10 May 2018
Publication: Engineering News
Date: 9 May 2018
By: Marleny Arnoldi
It is now expected that the mine and the plant will only be fully commissioned in August 2019, rather than the end of this year as previously expected.
“We had to look at our processes [at the mine]. The phosphate is embedded in silica and to get the phosphate out to the required concentration, you need a particular process, such as reverse osmosis, which works well for the most part, but it does not consistently get us up to the 30% concentration that we require,” said ARC CEO Johan van Zyl.
Therefore, ARC and fertilised feed minerals miner Kropz, which owns 70% of the mine, needs to augment the reverse osmosis process with an additional process, of which there are two or three options available.
Van Zyl noted that this is a common occurrence for phosphate deposits globally, so it is not a new issue that the mine came across.
“We have received proposals from experts in Australia, Israel and Canada, who have weighed in on how the process can be augmented.”
Much of the time lag up to August 2019 is owing to ARC and Kropz wanting to ensure the right processes are implemented, after which building or the acquiring of additional equipment will follow.
“It is not a major addition, but it will take time,” said Van Zyl.
Depending on the experts’ process recommendations, the cost will vary.
Kropz CEO Ian Harebottle commented that Reverse flotation will still be used to recover the apatite, but with some enhancements to the process being considered to support improved operating efficiencies in the longer term.
"Securing additional capital remains a priority. We are still confirming the proposed circuit modifications to ensure sustainable future production. Construction is anticipated to commence towards the end of 2018.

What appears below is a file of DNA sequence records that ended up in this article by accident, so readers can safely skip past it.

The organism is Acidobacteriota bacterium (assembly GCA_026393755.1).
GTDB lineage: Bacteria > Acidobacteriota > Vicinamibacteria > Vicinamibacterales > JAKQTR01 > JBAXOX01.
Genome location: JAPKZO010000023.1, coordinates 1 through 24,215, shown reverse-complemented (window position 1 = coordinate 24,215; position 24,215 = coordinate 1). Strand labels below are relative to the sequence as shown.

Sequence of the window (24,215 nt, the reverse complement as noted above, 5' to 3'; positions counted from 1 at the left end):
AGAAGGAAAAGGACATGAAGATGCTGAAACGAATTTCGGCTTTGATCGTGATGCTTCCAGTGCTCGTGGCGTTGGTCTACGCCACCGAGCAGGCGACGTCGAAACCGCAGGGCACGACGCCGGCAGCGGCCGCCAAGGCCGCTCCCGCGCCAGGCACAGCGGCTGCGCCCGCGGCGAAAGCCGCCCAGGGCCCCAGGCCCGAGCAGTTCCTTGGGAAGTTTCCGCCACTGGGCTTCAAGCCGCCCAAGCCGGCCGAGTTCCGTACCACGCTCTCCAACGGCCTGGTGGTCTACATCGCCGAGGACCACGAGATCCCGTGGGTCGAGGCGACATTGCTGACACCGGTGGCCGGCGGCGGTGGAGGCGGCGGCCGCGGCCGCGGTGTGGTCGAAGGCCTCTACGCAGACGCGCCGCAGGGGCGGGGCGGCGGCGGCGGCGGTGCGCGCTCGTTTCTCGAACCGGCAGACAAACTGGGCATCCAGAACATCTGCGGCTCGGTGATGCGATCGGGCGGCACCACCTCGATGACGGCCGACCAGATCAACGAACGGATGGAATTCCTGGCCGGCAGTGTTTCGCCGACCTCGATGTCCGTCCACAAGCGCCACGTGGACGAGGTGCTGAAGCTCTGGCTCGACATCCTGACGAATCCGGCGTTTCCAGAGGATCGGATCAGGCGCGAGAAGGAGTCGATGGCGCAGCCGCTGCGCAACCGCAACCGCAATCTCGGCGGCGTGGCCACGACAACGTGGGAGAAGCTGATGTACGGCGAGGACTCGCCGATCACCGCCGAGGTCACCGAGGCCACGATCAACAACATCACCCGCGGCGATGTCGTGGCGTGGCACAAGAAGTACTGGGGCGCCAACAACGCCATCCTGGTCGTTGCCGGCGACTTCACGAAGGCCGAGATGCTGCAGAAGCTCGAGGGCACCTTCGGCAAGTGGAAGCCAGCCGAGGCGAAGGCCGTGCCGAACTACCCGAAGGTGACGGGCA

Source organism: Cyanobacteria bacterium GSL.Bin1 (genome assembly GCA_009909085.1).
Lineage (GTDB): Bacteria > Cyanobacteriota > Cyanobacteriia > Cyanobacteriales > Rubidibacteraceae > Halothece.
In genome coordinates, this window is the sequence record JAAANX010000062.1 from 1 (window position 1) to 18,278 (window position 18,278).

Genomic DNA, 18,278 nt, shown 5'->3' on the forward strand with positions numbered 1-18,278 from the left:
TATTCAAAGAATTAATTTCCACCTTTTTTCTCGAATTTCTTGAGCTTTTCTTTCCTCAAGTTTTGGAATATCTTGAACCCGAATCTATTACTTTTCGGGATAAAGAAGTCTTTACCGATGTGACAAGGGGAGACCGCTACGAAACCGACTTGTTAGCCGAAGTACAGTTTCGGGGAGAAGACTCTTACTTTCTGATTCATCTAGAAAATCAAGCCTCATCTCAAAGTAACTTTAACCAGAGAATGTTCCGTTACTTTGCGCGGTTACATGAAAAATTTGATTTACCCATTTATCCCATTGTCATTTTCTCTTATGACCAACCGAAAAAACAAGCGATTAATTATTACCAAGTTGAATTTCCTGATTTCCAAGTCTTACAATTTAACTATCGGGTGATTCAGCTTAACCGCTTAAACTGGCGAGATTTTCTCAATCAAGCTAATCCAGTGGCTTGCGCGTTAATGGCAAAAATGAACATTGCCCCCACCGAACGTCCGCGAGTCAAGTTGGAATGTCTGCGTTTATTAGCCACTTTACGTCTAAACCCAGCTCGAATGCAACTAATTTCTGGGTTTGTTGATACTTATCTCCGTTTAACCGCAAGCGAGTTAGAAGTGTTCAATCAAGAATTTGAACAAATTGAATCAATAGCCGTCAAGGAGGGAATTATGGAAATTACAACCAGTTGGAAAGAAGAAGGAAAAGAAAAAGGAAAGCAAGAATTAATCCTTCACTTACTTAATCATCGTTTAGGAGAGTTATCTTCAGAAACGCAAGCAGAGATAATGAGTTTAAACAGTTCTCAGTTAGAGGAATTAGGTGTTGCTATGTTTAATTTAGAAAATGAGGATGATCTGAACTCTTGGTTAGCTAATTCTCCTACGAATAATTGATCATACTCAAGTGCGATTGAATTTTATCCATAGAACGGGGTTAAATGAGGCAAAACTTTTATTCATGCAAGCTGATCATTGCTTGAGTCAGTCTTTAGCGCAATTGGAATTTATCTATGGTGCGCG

Various funding and investment options continue to be explored with a view to ensuring the best possible outcome for the project and all stakeholders," he added.
The Elandsfontein phosphate mine is located 12 km from Langebaan and borders the West Coast National Park.
Mining Weekly Online previously reported that the phosphate mineralisation is contained in the Varswater formation, with the phosphate occurring in phosphatised shell fragments and phosphorite pellets. The remainder of the deposit comprises silica sand and calcium oxide.
The operation will be limited to a fenced off area of 500 ha, which will contain the excavation area, the processing plant and the office. At any time, the open area of the mine excavation will be limited to 60 ha.
The sandy nature of the Elandsfontein deposit means that the phosphate can be upgraded without the significant crushing and milling requirements that are often associated with rock processing.
A major component of the project will be the processing facility and its associated infrastructure, with a design capacity to produce 1.35-million tons a year of phosphate concentrate.
Included in the process will be screening, classification, milling, reverse flotation, dewatering and product handling.
Tailings will be dewatered by belt filter before dry stacking.
Kropz, which has invested $120-million in its 95% complete Western Cape processing facility, is finalising the process plant design.
The boxcut has been developed and ore has been opened for what will be an estimated 15-year life-of-mine.
Mining Weekly Online previously reported that the access road to site, overhead powerlines and the water supply lines have been developed.
The plant has capacity to supply 1.35-million tonnes of phosphate rock into the market, with an important aspect of the concentrate being that it is very low in cadmium and heavy metals.
Minopex has been contracted to operate the plant, with associate company DRA Global being awarded the engineering, procurement and construction management contract.
VDM Transport has been contracted to haul the concentrate from the mine site to the deep-water Port of Saldanha, which is 50 km away and accessed by national freight routes.
Kropz has secured offtake agreements for all its production.
Many additional boreholes have been drilled across the resource and initial metallurgical sample testing returned from Tenova, in Israel, is positive.
Changes to the processing plant are likely to be minimal and the cost of implementing the required changes is being calculated with a view to getting back into production as soon as possible.
While this has been taking place, water has been continually pumped out of the aquifer for recharging downstream to draw down the water levels within the mining area.